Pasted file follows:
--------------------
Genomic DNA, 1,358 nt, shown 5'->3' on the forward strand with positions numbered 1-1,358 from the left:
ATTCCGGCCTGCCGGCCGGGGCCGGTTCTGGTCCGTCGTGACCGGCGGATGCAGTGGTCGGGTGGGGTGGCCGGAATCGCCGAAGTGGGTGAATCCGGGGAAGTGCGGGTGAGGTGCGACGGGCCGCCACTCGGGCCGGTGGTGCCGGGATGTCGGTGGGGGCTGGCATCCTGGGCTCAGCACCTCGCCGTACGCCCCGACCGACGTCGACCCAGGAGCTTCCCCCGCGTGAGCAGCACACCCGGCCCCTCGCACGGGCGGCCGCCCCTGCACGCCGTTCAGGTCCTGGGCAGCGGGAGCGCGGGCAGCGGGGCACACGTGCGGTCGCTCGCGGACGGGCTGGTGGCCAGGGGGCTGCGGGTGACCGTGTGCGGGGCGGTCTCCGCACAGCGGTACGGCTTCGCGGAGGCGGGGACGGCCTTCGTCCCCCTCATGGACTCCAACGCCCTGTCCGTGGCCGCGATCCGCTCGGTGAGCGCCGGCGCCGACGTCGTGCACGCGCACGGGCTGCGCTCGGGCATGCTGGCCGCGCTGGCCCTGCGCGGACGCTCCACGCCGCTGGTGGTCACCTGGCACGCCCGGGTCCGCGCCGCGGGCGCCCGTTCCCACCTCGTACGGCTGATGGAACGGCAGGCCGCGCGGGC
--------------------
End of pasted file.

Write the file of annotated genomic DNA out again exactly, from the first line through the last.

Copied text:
Genomic DNA, 1,358 nt, shown 5'->3' on the forward strand with positions numbered 1-1,358 from the left:
ATTCCGGCCTGCCGGCCGGGGCCGGTTCTGGTCCGTCGTGACCGGCGGATGCAGTGGTCGGGTGGGGTGGCCGGAATCGCCGAAGTGGGTGAATCCGGGGAAGTGCGGGTGAGGTGCGACGGGCCGCCACTCGGGCCGGTGGTGCCGGGATGTCGGTGGGGGCTGGCATCCTGGGCTCAGCACCTCGCCGTACGCCCCGACCGACGTCGACCCAGGAGCTTCCCCCGCGTGAGCAGCACACCCGGCCCCTCGCACGGGCGGCCGCCCCTGCACGCCGTTCAGGTCCTGGGCAGCGGGAGCGCGGGCAGCGGGGCACACGTGCGGTCGCTCGCGGACGGGCTGGTGGCCAGGGGGCTGCGGGTGACCGTGTGCGGGGCGGTCTCCGCACAGCGGTACGGCTTCGCGGAGGCGGGGACGGCCTTCGTCCCCCTCATGGACTCCAACGCCCTGTCCGTGGCCGCGATCCGCTCGGTGAGCGCCGGCGCCGACGTCGTGCACGCGCACGGGCTGCGCTCGGGCATGCTGGCCGCGCTGGCCCTGCGCGGACGCTCCACGCCGCTGGTGGTCACCTGGCACGCCCGGGTCCGCGCCGCGGGCGCCCGTTCCCACCTCGTACGGCTGATGGAACGGCAGGCCGCGCGGGC